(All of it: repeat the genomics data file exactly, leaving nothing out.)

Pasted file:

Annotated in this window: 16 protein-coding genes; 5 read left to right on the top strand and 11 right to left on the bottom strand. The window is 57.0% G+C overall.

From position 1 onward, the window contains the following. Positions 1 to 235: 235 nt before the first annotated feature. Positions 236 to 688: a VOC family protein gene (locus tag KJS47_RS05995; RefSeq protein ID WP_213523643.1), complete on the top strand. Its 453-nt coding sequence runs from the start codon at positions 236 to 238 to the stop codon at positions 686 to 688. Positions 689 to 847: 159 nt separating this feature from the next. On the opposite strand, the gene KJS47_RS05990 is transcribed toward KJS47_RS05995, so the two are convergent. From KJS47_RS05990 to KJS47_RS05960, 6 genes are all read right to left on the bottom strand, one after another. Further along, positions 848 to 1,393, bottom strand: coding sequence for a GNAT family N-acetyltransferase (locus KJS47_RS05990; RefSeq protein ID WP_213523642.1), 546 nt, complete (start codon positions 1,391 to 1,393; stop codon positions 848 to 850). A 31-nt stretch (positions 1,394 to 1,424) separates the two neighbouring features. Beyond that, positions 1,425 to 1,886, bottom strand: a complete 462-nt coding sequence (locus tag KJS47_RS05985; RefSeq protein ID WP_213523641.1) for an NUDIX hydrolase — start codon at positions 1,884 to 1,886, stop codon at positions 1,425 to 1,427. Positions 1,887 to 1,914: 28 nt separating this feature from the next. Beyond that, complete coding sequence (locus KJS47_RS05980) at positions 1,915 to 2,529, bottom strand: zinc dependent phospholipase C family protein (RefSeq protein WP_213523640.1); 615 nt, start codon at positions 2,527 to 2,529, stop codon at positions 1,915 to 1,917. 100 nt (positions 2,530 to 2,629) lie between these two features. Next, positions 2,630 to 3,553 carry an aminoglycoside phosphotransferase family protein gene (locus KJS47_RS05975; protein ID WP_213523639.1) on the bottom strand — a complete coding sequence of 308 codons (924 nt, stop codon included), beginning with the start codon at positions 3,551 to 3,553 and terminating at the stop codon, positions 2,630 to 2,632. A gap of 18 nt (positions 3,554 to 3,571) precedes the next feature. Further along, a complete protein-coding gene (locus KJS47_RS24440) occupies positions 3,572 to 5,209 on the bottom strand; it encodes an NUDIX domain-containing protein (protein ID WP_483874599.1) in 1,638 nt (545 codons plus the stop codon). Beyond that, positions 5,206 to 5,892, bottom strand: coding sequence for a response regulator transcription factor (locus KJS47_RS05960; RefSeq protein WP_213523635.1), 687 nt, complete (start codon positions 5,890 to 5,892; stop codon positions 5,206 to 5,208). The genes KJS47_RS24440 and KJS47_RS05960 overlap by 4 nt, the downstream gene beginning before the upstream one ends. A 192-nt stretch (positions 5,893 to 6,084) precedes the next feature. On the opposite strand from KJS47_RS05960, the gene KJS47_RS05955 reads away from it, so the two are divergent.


Annotated in this window: 16 protein-coding genes; 5 read left to right on the top strand and 11 right to left on the bottom strand. The window is 57.0% G+C overall.

From position 1 onward, the window contains the following. Positions 1 to 235: 235 nt before the first annotated feature. Positions 236 to 688: a VOC family protein gene (locus tag KJS47_RS05995; RefSeq protein ID WP_213523643.1), complete on the top strand. Its 453-nt coding sequence runs from the start codon at positions 236 to 238 to the stop codon at positions 686 to 688. Positions 689 to 847: 159 nt separating this feature from the next. On the opposite strand, the gene KJS47_RS05990 is transcribed toward KJS47_RS05995, so the two are convergent. From KJS47_RS05990 to KJS47_RS05960, 6 genes are all read right to left on the bottom strand, one after another. Further along, positions 848 to 1,393, bottom strand: coding sequence for a GNAT family N-acetyltransferase (locus KJS47_RS05990; RefSeq protein ID WP_213523642.1), 546 nt, complete (start codon positions 1,391 to 1,393; stop codon positions 848 to 850). A 31-nt stretch (positions 1,394 to 1,424) separates the two neighbouring features. Beyond that, positions 1,425 to 1,886, bottom strand: a complete 462-nt coding sequence (locus tag KJS47_RS05985; RefSeq protein ID WP_213523641.1) for an NUDIX hydrolase — start codon at positions 1,884 to 1,886, stop codon at positions 1,425 to 1,427. Positions 1,887 to 1,914: 28 nt separating this feature from the next. Beyond that, complete coding sequence (locus KJS47_RS05980) at positions 1,915 to 2,529, bottom strand: zinc dependent phospholipase C family protein (RefSeq protein WP_213523640.1); 615 nt, start codon at positions 2,527 to 2,529, stop codon at positions 1,915 to 1,917. 100 nt (positions 2,530 to 2,629) lie between these two features. Next, positions 2,630 to 3,553 carry an aminoglycoside phosphotransferase family protein gene (locus KJS47_RS05975; protein ID WP_213523639.1) on the bottom strand — a complete coding sequence of 308 codons (924 nt, stop codon included), beginning with the start codon at positions 3,551 to 3,553 and terminating at the stop codon, positions 2,630 to 2,632. A gap of 18 nt (positions 3,554 to 3,571) precedes the next feature. Further along, a complete protein-coding gene (locus KJS47_RS24440) occupies positions 3,572 to 5,209 on the bottom strand; it encodes an NUDIX domain-containing protein (protein ID WP_483874599.1) in 1,638 nt (545 codons plus the stop codon). Beyond that, positions 5,206 to 5,892, bottom strand: coding sequence for a response regulator transcription factor (locus KJS47_RS05960; RefSeq protein WP_213523635.1), 687 nt, complete (start codon positions 5,890 to 5,892; stop codon positions 5,206 to 5,208). The genes KJS47_RS24440 and KJS47_RS05960 overlap by 4 nt, the downstream gene beginning before the upstream one ends. A 192-nt stretch (positions 5,893 to 6,084) precedes the next feature. On the opposite strand from KJS47_RS05960, the gene KJS47_RS05955 reads away from it, so the two are divergent.